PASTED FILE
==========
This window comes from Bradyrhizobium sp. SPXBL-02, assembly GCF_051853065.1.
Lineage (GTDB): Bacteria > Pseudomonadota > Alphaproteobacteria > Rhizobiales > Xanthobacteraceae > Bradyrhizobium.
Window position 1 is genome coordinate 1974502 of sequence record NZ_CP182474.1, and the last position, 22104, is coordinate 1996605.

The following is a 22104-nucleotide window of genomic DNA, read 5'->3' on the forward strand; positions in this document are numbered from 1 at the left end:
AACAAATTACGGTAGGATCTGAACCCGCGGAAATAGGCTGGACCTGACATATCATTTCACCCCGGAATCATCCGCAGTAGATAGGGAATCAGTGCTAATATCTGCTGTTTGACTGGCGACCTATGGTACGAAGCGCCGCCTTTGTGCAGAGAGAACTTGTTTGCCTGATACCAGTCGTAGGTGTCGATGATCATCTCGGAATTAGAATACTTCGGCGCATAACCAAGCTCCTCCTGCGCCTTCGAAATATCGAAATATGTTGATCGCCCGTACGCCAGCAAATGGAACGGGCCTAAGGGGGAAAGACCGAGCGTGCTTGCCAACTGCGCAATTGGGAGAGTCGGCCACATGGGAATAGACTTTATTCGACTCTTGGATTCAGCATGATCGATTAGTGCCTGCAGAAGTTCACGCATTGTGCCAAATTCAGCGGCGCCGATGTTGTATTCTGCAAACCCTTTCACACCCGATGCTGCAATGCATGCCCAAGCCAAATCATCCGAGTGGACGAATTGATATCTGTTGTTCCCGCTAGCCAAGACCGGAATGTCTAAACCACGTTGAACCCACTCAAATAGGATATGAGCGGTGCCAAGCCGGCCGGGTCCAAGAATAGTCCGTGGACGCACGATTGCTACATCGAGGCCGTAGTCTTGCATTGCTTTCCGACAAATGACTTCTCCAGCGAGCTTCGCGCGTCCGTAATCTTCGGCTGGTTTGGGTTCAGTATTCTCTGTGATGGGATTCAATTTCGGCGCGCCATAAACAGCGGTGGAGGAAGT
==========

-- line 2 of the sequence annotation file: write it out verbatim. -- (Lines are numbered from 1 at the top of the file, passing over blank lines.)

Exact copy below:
Lineage (GTDB): Bacteria > Pseudomonadota > Alphaproteobacteria > Rhizobiales > Xanthobacteraceae > Bradyrhizobium.